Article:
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Loss and re-adaptation of lumbar intervertebral disc water signal intensity after prolonged bedrest

Kordi, M., Belavý, D.L., Armbrecht, G., Sheikh, A., Felsenberg, D. and Trudel, G. 2015, Loss and re-adaptation of lumbar intervertebral disc water signal intensity after prolonged bedrest, Journal of musculoskeletal and neuronal interactions, vol. 15, no. 3, pp. 294-300.

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Title Loss and re-adaptation of lumbar intervertebral disc water signal intensity after prolonged bedrest
Author(s) Kordi, M.
Belavý, D.L.ORCID iD for Belavý, D.L. orcid.org/0000-0002-9307-832X
Armbrecht, G.
Sheikh, A.
Felsenberg, D.
Trudel, G.
Journal name Journal of musculoskeletal and neuronal interactions
Volume number 15
Issue number 3
Start page 294
End page 300
Total pages 7
Publisher International Society of Musculoskeletal and Neuronal Interactions
Place of publication Kifissia, Greece
Publication date 2015-09
ISSN 1108-7161
Summary © 2015, International Society of Musculoskeletal and Neuronal Interactions. All right reserved. The adaptation and re-adaptation process of the intervertebral disc (IVD) to prolonged bedrest is important for understanding IVD physiology and IVD herniations in astronauts. Little information is available on changes in IVD composition. In this study, 24 male subjects underwent 60-day bedrest and In/Out Phase magnetic resonance imaging sequences were performed to evaluate IVD shape and water signal intensity. Scanning was performed before bedrest (baseline), twice during bedrest, and three, six and twenty-four months after bedrest. Area, signal intensity, average height, and anteroposterior diameter of the lumbar L3/4 and L4/5 IVDs were measured. At the end of bedrest, disc height and area were significantly increased with no change in water signal intensity. After bedrest, we observed reduced IVD signal intensity three months (p=0.004 versus baseline), six months (p=0.003 versus baseline), but not twenty-four months (p=0.25 versus baseline) post-bedrest. At these same time points post-bedrest, IVD height and area remained increased. The reduced lumbar IVD water signal intensity in the first months after bedrest implies a reduction of glycosaminoglycans and/or free water in the IVD. Subsequently, at two years after bedrest, IVD hydration status returned towards pre-bedrest levels, suggesting a gradual, but slow, re-adaptation process of the IVD after prolonged bedrest.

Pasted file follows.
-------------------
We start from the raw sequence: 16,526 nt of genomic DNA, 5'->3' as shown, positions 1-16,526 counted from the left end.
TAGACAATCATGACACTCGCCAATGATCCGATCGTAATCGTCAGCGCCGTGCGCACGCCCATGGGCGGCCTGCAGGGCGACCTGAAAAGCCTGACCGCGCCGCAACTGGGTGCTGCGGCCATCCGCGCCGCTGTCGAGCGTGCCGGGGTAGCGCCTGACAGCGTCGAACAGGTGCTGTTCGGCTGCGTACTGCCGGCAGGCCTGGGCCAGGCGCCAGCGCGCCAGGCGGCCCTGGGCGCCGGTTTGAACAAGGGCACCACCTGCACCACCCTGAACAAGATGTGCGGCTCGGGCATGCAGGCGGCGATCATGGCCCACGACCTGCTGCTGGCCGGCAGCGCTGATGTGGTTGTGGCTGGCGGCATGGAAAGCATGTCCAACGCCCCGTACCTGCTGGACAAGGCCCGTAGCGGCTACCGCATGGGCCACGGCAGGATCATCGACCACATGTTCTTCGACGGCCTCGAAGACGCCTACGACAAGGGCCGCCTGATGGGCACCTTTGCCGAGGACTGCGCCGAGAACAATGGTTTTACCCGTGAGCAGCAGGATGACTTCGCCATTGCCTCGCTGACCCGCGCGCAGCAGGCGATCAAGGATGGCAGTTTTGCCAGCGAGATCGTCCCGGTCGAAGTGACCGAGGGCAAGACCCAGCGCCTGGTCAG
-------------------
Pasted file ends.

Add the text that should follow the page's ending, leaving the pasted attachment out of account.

Language eng
Field of Research 110699 Human Movement and Sports Science not elsewhere classified
Socio Economic Objective 920299 Health and Support Services not elsewhere classified
HERDC Research category C1 Refereed article in a scholarly journal
Copyright notice ©2015, International Society of Musculoskeletal and Neuronal Interactions
Persistent URL http://hdl.handle.net/10536/DRO/DU:30079459

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Every reasonable effort has been made to ensure that permission has been obtained for items included in DRO. If you believe that your rights have been infringed by this repository, please contact drosupport@deakin.edu.au.